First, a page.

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Lurid Headlines Hide The Facts
JASON HATCH hit the media headlines last week. Dressed as Batman he spent five hours perched on a ledge of Buckingham Palace. A member of Fathers4Justice, he said he was protesting about fathers having restricted or no contact with their children after separation.
Fathers4Justice is just one of a number of organisations fighting for fathers' rights. Their aims, methods and supporters vary. Some have reactionary attitudes towards women, some do not. Supported by Bob Geldof, Fathers4Justice has been particularly good at getting publicity via spectacular media stunts. But are their protests justified?
No doubt, the family court system is flawed. It is under-resourced, resulting in long delays and staff are often inadequately trained. The system is adversarial, which can exacerbate conflict rather than helping to resolve differences regarding child contact.
But to read some media coverage you would get the impression that thousands of manipulative, spiteful and vengeful women are unjustly denying their ex-partner's contact with their children. The real facts get buried beneath lurid headlines.
According to the government's Green paper on parental separation, in 90% of cases parents agree informal child contact arrangements. More than 80% say they are happy with those arrangements. There are around 60,000 applications to the court a year for contact orders. In 2003 just 2% were refused.
While a small minority of men feel unjustly frustrated in their desire to see their children after separation, there are also many women who fear violence and abuse towards their children or themselves if contact should take place.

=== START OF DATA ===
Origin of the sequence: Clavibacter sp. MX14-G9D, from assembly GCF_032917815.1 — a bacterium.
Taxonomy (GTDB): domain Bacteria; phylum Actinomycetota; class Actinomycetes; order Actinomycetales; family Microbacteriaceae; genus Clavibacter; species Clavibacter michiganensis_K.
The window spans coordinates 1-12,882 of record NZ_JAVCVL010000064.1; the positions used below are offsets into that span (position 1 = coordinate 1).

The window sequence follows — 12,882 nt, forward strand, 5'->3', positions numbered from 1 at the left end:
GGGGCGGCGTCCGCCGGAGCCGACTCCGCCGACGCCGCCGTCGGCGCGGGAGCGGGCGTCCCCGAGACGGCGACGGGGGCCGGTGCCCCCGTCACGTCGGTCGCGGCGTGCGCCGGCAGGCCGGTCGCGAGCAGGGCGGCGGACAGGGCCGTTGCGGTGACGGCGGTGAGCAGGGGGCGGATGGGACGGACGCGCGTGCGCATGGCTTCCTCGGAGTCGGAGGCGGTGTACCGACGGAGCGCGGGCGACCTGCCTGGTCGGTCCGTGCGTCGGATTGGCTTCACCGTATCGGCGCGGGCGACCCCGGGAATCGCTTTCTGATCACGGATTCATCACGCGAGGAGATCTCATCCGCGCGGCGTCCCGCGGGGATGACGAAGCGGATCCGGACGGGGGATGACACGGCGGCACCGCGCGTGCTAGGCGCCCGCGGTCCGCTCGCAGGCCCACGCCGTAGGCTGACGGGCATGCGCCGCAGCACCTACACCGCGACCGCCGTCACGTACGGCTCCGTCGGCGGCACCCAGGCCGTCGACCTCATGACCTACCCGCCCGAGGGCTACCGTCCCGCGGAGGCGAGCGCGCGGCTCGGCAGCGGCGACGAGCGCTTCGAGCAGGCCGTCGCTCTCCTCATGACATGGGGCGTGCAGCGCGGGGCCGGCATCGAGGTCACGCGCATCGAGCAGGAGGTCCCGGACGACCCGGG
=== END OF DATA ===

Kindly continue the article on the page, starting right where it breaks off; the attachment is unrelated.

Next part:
We hear about women ignoring court orders but we don't hear about the 19 children killed over the last eight years by fathers after being granted visiting rights. Nor the women who have been murdered during child contact handovers.
A recent study found that children could be at risk in three out of five divorce cases coming to family courts. 61% of fathers had allegations of domestic violence made against them.
These women and children don't scale buildings in comic strip heroes' costumes and therefore don't generate the publicity of groups like Fathers4Justice.
New Labour are currently consulting on reforms to the family court system. Any changes have to take the interests of these women and children into account and not just those of a vocal minority of men whose activities seize the headlines.
In The Socialist 25 September 2004:
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